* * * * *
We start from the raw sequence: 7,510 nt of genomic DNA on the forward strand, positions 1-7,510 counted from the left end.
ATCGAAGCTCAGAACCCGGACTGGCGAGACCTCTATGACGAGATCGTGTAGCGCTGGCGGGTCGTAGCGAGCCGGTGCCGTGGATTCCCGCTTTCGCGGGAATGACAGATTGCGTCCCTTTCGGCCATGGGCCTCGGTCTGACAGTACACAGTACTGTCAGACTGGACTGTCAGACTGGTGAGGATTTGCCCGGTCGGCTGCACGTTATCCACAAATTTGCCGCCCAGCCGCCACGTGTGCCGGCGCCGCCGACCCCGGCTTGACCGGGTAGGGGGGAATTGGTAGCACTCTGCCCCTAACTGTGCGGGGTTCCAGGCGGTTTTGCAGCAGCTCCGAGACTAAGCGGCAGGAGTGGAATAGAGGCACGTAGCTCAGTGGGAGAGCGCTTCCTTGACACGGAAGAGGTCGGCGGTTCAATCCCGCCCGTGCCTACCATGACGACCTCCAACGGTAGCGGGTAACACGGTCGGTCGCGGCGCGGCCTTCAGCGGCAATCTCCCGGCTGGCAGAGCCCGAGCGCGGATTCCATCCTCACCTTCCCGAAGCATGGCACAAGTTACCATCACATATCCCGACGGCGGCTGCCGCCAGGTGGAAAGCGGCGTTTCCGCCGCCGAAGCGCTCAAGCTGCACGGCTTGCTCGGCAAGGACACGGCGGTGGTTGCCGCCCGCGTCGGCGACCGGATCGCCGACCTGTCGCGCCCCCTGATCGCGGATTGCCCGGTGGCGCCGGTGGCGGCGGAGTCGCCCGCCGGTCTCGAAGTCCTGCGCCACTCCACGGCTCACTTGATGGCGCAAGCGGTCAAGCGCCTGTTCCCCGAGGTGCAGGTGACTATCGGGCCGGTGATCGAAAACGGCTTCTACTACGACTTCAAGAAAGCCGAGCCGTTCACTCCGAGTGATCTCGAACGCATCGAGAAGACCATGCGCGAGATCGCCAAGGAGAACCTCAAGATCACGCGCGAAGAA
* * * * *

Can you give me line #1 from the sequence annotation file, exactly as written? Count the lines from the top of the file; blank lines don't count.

We start from the raw sequence: 7,510 nt of genomic DNA on the forward strand, positions 1-7,510 counted from the left end.